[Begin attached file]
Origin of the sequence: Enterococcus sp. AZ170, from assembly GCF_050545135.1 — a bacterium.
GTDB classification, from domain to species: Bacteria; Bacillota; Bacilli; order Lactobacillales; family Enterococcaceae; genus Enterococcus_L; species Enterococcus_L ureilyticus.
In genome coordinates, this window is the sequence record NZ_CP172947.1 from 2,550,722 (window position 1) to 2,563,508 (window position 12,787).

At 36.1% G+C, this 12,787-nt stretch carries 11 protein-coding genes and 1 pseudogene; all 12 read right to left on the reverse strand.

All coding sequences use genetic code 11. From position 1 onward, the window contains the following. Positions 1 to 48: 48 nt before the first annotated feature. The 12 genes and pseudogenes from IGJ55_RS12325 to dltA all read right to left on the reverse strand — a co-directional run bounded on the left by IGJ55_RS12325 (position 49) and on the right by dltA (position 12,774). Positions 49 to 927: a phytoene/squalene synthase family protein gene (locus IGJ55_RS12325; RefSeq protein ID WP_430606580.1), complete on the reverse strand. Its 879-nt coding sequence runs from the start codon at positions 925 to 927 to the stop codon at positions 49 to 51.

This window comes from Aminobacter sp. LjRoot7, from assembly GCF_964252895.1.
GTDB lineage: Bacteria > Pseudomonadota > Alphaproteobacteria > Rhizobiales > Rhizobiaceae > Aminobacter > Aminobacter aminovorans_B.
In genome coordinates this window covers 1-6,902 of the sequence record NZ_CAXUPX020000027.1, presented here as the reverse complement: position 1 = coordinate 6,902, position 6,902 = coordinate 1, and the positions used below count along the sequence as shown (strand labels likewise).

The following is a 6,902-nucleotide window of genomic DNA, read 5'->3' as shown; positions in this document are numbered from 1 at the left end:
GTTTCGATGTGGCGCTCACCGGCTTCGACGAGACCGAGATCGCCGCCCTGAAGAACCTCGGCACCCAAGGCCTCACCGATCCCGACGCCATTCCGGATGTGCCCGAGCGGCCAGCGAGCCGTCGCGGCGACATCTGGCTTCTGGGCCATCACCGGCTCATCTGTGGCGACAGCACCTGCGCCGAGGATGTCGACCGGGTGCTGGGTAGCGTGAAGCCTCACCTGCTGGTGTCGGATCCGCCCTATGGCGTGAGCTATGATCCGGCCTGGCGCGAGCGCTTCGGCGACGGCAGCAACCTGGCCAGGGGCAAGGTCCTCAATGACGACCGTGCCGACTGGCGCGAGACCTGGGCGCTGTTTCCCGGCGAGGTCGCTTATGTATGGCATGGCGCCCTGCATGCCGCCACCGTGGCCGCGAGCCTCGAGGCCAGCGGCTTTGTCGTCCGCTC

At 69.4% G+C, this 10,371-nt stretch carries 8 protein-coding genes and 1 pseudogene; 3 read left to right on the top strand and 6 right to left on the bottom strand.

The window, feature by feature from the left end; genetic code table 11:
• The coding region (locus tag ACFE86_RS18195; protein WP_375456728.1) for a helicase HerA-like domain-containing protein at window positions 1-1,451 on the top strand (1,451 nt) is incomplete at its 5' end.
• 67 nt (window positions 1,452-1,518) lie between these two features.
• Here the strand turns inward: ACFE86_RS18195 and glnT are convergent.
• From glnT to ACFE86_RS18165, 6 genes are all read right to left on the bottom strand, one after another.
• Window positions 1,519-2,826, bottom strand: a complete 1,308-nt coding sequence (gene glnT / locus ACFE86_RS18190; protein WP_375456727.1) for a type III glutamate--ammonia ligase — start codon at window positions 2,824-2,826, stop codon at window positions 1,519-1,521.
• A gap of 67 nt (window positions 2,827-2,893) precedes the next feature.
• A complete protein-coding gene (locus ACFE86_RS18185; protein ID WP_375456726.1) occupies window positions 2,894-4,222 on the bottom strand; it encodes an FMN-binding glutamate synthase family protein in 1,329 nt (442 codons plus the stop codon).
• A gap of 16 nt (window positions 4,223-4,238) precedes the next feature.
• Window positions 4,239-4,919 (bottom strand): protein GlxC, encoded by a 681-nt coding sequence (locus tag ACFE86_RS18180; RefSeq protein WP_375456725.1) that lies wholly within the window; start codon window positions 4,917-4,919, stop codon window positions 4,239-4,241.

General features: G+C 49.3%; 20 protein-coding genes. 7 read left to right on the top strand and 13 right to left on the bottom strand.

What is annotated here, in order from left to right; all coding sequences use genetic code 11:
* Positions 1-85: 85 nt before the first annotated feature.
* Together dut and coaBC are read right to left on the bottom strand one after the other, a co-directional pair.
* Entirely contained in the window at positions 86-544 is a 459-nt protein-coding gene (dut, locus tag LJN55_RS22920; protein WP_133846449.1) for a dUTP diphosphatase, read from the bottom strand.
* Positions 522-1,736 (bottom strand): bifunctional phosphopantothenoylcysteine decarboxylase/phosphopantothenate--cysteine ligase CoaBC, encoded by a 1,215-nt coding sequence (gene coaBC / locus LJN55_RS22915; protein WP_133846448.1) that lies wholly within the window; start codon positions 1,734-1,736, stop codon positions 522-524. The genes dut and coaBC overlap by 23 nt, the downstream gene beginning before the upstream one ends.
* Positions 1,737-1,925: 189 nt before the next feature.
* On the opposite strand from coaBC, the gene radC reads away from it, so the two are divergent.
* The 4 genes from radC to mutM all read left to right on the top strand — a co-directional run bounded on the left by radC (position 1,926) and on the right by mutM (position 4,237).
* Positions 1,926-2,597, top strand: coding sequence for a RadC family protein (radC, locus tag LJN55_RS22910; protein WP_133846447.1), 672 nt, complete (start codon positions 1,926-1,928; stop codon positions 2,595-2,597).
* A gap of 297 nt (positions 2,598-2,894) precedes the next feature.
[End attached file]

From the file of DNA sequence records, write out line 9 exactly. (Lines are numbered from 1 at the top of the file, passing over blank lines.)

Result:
The following is a 6,902-nucleotide window of genomic DNA, read 5'->3' as shown; positions in this document are numbered from 1 at the left end: